How the Pandemic Made the Cloud's Benefits Clear - Enfusion

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How the Pandemic Made the Cloud’s Benefits Clear




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Enfusion offers industry-leading software, analytics, and middle/back office managed services, removing traditional information boundaries to unite teams on one cloud-native system across one golden data set. As a Fintech leader and pioneer in developing innovative solutions, Enfusion partners with 600+ investment managers from nine global offices spanning four continents.

JANA Partners LLC, an investment manager specializing in event-driven investing, adopted Enfusion in 2019 after looking to simplify their operations and move to cloud based infrastructure. This was accomplished by uniting their front-, middle- and back-office functions under a single cloud-native SaaS platform. In addition, this centralization has reduced operational overhead and total cost of ownership for the client. In this Q&A, Tony Cristiano, Chief Technology Officer, JANA Partners LLC, talks about his pandemic experience and how cloud technology helped his organisation thrive.

Overall, how did your business manage the pandemic from an infrastructure perspective?

We were fortunate enough to have been working on a vision of a fully cloud infrastructure with removing dependencies on the typical desktop/server model. The first phase was to move our internal servers from our data center to a private cloud provider to remove the dependency to our physical office. A year before the pandemic hit, we were working on phase two titled “Mobility” which was moving server dependent software to cloud based systems and tie in new laptop hardware. Beginning in 2019 we started with our OMS/back-office accounting system move to Enfusion which eliminated over 20 servers from our private cloud and VPN. With each application moving to the cloud we were able to focus on getting our users migrated to corporate laptops and docking stations to keep the familiarity of a desktop PC. As we were transitioning the last couple of users to the laptop model in February 2020, we quickly realized that a possible shutdown of the office could be coming and allocated monitors, docks and keyboards so everyone had a second workstation at home. When we shut down the office on March 11th 2020, our users had the same exact setup at home as they did in the office. By utilizing our cloud model with mobility, there was no dependency for a physical office and the transition from office to home was completely seamless. With no hardware in the office or server racks we were freed from the maintenance and upkeep that we used to endure.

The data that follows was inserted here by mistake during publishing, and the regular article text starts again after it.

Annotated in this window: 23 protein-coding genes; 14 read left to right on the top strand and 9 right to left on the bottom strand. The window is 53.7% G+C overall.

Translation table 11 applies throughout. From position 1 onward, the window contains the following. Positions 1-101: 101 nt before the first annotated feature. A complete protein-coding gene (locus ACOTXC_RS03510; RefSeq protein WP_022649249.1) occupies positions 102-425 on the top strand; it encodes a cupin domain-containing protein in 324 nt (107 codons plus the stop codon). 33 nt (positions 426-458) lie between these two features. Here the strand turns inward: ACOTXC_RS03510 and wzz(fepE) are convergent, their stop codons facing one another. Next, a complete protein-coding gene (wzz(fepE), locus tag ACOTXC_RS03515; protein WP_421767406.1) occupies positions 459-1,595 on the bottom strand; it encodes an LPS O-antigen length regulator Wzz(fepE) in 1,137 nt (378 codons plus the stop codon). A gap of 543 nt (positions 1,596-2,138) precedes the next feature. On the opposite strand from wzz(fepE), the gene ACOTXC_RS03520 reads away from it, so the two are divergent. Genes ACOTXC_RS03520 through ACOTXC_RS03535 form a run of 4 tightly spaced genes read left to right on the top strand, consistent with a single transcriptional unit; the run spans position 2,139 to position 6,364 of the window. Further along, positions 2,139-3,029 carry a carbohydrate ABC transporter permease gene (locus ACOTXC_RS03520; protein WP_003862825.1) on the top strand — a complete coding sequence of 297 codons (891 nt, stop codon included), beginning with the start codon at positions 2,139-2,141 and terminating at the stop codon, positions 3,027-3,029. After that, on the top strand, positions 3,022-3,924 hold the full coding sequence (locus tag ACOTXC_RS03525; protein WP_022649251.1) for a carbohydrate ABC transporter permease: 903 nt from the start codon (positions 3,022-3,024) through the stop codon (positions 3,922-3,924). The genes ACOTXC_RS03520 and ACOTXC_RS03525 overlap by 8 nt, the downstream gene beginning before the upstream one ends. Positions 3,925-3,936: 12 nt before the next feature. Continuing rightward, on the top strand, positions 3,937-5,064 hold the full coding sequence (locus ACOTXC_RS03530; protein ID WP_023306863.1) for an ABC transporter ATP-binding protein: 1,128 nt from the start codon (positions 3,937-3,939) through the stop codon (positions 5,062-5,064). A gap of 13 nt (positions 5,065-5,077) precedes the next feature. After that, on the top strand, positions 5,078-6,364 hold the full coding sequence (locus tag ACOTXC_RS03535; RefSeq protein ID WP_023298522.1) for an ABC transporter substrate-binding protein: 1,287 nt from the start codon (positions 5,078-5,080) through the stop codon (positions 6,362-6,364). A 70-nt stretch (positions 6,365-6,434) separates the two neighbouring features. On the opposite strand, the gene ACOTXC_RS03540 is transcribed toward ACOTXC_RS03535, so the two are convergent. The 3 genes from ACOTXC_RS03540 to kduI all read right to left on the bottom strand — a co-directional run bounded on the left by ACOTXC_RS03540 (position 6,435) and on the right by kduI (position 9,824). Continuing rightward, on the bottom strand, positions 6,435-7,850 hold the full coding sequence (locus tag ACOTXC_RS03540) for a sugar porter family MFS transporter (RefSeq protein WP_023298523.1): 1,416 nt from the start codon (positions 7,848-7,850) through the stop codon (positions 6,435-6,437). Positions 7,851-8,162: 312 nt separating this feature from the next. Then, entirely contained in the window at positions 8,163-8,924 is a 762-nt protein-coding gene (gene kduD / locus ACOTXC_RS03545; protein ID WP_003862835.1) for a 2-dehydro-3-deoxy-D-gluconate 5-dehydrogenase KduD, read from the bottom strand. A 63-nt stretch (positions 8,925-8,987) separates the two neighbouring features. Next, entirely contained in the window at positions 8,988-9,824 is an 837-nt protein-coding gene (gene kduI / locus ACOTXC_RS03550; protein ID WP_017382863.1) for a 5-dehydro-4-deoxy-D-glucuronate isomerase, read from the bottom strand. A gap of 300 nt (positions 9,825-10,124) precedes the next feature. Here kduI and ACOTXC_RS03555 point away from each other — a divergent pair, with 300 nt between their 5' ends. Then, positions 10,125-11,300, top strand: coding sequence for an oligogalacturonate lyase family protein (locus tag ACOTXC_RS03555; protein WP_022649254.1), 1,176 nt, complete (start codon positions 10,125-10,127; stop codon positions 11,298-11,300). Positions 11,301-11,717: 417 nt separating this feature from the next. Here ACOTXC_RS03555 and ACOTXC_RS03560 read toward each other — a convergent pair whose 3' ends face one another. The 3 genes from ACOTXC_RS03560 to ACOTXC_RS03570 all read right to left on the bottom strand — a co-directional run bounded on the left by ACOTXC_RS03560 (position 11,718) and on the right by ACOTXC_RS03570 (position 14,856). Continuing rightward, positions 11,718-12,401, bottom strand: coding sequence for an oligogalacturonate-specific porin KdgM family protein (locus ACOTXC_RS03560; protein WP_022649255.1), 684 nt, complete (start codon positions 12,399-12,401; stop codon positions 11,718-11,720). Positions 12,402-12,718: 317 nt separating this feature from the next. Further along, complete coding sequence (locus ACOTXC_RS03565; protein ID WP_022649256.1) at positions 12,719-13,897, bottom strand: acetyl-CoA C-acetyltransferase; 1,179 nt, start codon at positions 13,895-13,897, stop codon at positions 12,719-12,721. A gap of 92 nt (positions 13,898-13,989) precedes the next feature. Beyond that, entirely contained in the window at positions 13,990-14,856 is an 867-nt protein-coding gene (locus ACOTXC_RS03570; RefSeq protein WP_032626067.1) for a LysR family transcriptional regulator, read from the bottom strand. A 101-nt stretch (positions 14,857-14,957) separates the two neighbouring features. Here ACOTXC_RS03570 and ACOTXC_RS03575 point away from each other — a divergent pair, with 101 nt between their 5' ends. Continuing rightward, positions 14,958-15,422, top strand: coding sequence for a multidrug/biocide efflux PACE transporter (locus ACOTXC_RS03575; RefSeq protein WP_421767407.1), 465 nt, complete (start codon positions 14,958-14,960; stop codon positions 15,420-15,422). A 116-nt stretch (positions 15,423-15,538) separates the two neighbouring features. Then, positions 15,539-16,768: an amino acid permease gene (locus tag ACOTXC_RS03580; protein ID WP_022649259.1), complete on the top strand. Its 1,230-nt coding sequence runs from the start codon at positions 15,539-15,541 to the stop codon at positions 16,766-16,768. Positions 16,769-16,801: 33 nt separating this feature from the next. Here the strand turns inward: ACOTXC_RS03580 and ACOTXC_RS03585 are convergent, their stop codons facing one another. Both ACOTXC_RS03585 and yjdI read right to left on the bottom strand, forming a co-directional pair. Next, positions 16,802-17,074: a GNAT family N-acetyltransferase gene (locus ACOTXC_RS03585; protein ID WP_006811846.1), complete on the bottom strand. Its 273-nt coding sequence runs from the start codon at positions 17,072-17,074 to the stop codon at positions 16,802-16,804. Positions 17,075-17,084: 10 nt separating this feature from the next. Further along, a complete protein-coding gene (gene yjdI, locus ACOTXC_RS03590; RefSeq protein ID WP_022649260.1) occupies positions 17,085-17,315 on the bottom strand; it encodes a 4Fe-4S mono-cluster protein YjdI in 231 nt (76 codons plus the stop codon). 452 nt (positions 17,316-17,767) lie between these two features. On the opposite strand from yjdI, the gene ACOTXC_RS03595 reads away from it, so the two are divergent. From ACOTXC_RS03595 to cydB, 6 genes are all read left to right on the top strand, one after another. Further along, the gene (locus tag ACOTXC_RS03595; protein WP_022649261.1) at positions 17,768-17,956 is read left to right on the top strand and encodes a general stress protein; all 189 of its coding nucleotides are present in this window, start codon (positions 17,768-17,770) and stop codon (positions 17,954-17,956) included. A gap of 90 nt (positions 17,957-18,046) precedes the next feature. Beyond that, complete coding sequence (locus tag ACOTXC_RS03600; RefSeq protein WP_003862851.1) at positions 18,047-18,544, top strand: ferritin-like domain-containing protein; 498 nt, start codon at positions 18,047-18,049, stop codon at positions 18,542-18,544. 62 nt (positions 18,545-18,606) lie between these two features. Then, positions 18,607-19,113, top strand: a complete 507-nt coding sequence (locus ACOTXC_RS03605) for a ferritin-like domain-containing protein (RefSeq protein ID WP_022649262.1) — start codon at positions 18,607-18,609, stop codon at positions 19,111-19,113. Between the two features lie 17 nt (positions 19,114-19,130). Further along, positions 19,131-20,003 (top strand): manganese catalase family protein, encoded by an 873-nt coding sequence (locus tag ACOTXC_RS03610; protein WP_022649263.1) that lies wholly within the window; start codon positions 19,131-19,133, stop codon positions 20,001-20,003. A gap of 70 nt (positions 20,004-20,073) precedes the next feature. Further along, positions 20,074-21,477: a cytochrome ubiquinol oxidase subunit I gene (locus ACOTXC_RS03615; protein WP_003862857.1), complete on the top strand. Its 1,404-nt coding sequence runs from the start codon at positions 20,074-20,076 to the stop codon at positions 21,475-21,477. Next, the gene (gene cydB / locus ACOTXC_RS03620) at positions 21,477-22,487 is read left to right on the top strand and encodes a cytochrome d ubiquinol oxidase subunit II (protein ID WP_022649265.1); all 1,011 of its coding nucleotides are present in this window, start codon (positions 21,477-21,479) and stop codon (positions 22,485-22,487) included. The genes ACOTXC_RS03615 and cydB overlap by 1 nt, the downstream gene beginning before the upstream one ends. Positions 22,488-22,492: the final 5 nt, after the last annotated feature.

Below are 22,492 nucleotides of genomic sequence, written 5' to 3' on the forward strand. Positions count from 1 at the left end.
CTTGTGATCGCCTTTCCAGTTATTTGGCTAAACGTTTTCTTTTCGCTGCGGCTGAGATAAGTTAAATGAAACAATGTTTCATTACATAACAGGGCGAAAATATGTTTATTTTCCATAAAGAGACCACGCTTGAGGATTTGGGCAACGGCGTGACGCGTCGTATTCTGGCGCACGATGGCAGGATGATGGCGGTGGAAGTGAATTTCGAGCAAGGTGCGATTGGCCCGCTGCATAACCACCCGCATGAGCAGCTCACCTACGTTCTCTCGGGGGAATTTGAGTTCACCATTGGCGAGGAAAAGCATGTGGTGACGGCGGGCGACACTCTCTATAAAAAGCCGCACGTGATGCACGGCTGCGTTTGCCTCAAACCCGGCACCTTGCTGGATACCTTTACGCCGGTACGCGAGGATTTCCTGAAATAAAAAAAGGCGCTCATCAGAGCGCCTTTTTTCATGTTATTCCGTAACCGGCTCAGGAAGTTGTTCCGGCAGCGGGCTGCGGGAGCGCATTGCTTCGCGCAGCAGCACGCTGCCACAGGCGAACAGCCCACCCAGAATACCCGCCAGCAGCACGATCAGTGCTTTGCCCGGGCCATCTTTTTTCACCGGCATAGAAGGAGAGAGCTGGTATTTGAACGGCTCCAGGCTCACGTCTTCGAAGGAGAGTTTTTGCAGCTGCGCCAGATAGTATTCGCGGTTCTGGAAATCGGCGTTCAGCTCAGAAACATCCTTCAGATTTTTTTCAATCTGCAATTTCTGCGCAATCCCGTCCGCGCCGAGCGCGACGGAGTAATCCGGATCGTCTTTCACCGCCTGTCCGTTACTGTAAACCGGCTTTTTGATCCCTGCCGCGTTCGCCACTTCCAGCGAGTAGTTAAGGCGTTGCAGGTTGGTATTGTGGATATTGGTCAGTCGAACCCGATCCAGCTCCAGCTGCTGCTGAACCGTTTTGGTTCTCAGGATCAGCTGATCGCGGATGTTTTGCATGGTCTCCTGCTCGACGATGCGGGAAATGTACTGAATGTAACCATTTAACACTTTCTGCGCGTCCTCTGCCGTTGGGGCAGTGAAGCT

What are some of the major, high level lessons learned from the pandemic in terms of technology infrastructure?

There are multiple lessons, but the one I quickly realized that was the most important is planning. We’ve always planned for disaster recovery and business continuity, but that always accounted for a second work site. We are now almost 18 months in and I could have never imagined being in a situation where the office was inaccessible while simultaneously not allowing our users to work in the same space. When we decided to go into a cloud first with mobility platform, the plan was to allow our users to work anywhere they needed utilizing “Zero Trust” without the need of a secondary site to conduct business. In hindsight that’s what enabled us to transition during the pandemic without issue since being in an open space with other people was off limits. By removing the constraint of the office, we pivoted and utilized our model as it was intended.